As part of national push for $15 minimum wage, Philly demonstrators assail Comcast

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 Philadelphia police block  demonstrators rallying for a minimum-wage hike from entering the food court at the Comcast building Tuesday. (Emma Lee/WHYY)

Philadelphia police block demonstrators rallying for a minimum-wage hike from entering the food court at the Comcast building Tuesday. (Emma Lee/WHYY)

Activists calling for a national minimum wage of $15 an hour demonstrated throughout Philadelphia and the country Tuesday.

 

 

About two dozen demonstrators tried to get into Comcast Inc. headquarters in Center City by coming through Suburban Station, but security forces kept them outside.  They regrouped and called on the  cable giant — and all employers — to make $15 an hour the standard wage and not the exception.  

Candice Carter spoke about the need for a raise during the rally.

“I currently work two jobs to be able to provide for my son.  I also have to work really hard to fight injustice and poor resources in Philly schools,” she said. “I believe that children are our future, and we have to fight for them to have good futures and good jobs.”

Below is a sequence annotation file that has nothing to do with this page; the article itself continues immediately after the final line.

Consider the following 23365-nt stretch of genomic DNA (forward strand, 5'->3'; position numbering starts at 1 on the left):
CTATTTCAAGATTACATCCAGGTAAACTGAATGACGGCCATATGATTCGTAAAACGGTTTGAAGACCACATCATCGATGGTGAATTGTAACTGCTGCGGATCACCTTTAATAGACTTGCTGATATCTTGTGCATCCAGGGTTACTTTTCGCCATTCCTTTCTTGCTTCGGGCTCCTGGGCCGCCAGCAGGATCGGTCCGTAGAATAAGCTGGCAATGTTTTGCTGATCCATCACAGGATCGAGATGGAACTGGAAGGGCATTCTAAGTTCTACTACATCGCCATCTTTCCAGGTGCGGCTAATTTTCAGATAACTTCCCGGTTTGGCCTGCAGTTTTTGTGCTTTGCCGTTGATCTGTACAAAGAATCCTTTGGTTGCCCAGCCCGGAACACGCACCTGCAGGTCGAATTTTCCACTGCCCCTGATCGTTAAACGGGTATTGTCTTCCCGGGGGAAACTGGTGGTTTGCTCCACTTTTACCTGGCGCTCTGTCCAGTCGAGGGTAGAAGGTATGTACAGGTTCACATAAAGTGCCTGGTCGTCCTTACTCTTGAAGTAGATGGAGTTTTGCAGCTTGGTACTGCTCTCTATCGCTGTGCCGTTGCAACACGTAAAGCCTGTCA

The demonstrators chose Comcast because they want better cable rates — and $15 an hour for all its workers, even subcontractors.

In response, Comcast representatives said they are doing their best to help the poor through the company’s Internet Essentials program with 70,000 people connected to the Internet. Comcast also pays more than $130 million a year to the city in direct and indirect taxes and another $100 million to the school district.

The city’s pending 15-year franchise agreement with Comcast will be the subject of a City Council hearing on Thursday.

The Philadelphia demonstrations were among 500 planned across the country Tuesday to draw attention to the issue.

 

 

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